Growing older brings a lot of lifestyle changes, but improved customer service isn't often one of them.
That soon could change.
City businesses soon will be able to show their consideration for older customers through the Elder Friendly business certification program.
The Jayhawk Area Agency on Aging Inc. plans to expand the program, founded by the Elders in Action of Portland, Ore., into Lawrence.
Trained senior volunteers shop anonymously at businesses that request certification, rating services such as accessibility and customer service.
Janet Ikenberry, community services manager for the Lawrence Senior Center, 745 Vt., said the center would be interested in helping with the program.
"I think it's a good idea," she said.
If the business is certified, it receives an "Elder Friendly" decal sticker for display and a listing in an elder-friendly business directory.
Sarah Williamson, public relations and marketing supervisor for the agency, said the program allows businesses to reach out to an increasingly powerful - and growing - consumer group.
In 2030, Williamson said, people aged 65 years and older would make up the state's largest population segment. The Census Bureau has projected that in the same year, this population would exceed 20 percent.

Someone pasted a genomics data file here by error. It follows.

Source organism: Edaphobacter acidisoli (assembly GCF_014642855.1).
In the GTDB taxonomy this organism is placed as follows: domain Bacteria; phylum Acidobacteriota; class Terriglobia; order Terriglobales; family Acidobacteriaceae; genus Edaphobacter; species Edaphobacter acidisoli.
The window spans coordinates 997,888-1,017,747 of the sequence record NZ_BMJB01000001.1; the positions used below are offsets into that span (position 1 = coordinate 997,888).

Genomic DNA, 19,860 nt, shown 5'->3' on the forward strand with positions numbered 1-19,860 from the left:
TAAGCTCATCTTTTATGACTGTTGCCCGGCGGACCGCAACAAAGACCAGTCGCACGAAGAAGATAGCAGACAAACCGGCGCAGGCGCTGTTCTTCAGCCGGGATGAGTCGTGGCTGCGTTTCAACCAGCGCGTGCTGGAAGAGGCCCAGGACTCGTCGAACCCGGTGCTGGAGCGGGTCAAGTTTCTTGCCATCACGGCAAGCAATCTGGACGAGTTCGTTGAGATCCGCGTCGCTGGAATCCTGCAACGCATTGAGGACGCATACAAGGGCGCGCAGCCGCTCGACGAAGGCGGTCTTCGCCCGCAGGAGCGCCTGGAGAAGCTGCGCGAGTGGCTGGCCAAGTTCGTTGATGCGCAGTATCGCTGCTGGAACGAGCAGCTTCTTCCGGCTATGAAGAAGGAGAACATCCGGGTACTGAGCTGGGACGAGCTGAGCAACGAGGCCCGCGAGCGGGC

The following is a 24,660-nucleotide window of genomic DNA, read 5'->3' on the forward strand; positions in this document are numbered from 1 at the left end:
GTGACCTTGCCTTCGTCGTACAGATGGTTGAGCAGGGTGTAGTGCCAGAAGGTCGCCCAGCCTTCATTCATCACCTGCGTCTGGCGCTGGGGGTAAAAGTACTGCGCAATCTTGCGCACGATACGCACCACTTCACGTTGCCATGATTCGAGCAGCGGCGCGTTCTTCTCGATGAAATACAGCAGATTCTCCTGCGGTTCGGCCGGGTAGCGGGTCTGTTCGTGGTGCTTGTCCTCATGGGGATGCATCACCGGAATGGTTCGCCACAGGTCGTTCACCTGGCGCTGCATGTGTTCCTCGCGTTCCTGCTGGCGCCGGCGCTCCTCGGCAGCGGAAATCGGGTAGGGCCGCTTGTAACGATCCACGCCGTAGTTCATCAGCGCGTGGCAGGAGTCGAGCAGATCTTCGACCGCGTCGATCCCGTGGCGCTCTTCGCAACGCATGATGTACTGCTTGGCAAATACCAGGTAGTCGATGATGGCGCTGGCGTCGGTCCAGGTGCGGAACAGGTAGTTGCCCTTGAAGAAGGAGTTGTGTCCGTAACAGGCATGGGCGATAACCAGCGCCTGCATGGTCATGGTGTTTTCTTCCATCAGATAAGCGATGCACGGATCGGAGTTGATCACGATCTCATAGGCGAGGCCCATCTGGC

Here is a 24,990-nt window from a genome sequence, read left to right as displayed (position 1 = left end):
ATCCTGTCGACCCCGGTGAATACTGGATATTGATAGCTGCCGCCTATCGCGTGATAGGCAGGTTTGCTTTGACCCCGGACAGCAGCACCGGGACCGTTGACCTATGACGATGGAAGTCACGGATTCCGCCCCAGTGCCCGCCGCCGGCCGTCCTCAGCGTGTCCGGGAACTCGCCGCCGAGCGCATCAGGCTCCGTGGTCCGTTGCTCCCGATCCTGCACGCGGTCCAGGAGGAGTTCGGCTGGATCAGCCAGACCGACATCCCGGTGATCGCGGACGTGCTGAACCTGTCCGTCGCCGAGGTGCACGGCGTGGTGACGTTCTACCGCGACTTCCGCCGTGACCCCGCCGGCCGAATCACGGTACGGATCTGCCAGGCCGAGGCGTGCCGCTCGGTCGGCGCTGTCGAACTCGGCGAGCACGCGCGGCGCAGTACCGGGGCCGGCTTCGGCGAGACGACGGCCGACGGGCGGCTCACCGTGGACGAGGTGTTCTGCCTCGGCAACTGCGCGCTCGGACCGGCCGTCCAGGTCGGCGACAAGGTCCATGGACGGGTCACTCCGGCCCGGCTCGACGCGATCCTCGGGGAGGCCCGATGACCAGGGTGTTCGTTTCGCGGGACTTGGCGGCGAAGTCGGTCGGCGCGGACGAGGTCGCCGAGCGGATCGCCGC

"Kansas will be almost like the new Florida," she said.
Several city businesses that the Journal-World contacted expressed an interest in the program.
David Smith, marketing director for the Community Mercantile, 901 Iowa, said a good number of the store's customers were seniors.
"This sounds like something we may be interested in," he said.
At Au Marche, 931 Mass., owner Lora Wiley said she would like more information on the program. She said at least half of her clientele was 55 or older.
The program requires businesses to pay a fee to apply for certification.
Each state agency can choose different fee structures according to the agency's needs, said Vicki Hersen, executive director of Elders in Action.
In Portland, the fee ranges from $200 to $400, depending on the business' size.
Recommended procedures to achieve certification can be as small as changing font size or using different colors on signs to encourage readability, Hersen said.
"It's a way for businesses to serve their older customers," she said.
Hersen said the program already has spread to nine states in 13 locations.
Diane Horning, owner of Diane's Artisan Gallery Inc., 801 1/2 Mass., can attest to the consumer power of these aging baby boomers. Her business is situated on the second story of the building, but she still sees a lot of senior customers.
"My buying customer," she said, "is probably 40 and above."